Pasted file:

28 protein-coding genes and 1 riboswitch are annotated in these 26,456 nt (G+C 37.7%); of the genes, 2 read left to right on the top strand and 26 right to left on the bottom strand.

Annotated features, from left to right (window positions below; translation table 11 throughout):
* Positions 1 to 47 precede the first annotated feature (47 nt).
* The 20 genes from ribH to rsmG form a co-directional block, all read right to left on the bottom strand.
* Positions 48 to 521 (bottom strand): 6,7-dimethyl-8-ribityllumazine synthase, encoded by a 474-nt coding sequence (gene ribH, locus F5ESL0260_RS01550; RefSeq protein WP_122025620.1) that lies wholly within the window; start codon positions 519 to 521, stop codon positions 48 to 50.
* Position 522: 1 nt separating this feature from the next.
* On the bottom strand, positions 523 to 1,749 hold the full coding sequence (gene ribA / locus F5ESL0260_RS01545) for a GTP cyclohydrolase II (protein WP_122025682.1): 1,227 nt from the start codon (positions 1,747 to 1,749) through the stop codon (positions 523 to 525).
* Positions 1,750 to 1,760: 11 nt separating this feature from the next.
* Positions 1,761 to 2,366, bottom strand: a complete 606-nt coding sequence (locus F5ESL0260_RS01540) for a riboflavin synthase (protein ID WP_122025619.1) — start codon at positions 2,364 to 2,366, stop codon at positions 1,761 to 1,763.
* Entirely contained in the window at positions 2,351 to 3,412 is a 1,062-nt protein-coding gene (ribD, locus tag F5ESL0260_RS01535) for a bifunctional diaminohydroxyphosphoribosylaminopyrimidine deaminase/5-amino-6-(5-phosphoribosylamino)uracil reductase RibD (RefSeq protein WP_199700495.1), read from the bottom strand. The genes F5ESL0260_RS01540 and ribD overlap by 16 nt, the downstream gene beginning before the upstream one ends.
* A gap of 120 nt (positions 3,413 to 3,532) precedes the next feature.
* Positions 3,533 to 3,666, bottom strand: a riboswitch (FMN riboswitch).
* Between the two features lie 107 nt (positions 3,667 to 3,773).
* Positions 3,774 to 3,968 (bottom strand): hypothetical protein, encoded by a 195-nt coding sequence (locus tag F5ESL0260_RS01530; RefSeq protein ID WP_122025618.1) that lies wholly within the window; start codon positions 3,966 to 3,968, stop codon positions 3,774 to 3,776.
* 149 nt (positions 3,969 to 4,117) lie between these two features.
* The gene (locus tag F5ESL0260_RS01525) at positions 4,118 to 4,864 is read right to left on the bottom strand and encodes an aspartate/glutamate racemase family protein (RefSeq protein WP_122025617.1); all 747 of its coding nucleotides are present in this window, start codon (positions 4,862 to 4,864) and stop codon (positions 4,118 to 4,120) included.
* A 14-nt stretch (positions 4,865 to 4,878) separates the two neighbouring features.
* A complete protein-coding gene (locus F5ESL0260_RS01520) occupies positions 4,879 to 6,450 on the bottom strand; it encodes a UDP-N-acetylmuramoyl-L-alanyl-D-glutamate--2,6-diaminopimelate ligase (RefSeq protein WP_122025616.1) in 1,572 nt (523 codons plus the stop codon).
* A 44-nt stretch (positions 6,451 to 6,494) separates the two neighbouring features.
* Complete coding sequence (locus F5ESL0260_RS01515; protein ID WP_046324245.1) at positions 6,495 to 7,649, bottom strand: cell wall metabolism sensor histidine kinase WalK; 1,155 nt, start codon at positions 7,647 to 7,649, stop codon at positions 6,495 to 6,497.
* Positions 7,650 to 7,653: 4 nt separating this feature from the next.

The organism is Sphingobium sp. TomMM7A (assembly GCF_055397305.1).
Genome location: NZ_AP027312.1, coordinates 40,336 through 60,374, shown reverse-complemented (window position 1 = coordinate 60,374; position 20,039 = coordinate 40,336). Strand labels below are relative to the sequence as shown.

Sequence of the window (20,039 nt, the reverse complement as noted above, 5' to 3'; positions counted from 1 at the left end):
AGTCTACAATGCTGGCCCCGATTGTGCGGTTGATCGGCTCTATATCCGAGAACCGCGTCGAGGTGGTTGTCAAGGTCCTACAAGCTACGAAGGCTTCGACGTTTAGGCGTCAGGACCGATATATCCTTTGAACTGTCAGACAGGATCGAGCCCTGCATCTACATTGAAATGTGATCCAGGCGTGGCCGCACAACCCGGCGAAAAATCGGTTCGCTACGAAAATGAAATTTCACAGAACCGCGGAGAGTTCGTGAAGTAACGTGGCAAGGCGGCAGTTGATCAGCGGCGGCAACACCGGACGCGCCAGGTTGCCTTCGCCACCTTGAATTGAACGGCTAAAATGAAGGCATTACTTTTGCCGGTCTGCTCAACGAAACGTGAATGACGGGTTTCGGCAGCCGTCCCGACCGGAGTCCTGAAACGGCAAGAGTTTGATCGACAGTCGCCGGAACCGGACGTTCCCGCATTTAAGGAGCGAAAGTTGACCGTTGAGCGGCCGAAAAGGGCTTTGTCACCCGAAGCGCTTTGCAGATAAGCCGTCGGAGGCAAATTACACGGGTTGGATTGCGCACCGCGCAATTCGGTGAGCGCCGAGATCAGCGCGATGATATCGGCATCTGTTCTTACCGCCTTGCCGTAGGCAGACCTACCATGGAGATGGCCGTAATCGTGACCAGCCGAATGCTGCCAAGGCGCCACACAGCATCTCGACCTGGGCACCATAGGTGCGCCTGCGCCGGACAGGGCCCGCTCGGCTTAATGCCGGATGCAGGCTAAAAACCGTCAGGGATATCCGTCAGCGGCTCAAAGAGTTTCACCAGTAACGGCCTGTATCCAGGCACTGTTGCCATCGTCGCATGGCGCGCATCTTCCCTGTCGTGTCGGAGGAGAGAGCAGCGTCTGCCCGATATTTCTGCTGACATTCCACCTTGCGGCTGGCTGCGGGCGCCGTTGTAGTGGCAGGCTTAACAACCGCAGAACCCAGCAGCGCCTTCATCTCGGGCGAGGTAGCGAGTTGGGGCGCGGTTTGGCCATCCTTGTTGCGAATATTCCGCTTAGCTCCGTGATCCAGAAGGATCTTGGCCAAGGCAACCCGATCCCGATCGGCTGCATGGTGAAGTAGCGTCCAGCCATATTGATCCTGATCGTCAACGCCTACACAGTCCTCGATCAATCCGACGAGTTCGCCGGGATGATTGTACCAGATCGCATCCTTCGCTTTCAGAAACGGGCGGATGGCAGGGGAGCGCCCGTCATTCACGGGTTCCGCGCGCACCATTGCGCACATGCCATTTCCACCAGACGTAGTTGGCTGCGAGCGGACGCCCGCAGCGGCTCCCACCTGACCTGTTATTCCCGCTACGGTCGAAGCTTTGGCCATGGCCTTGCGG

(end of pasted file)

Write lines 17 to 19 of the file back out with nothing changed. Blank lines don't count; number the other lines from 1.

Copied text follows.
* A 14-nt stretch (positions 4,865 to 4,878) separates the two neighbouring features.
* A complete protein-coding gene (locus F5ESL0260_RS01520) occupies positions 4,879 to 6,450 on the bottom strand; it encodes a UDP-N-acetylmuramoyl-L-alanyl-D-glutamate--2,6-diaminopimelate ligase (RefSeq protein WP_122025616.1) in 1,572 nt (523 codons plus the stop codon).
* A 44-nt stretch (positions 6,451 to 6,494) separates the two neighbouring features.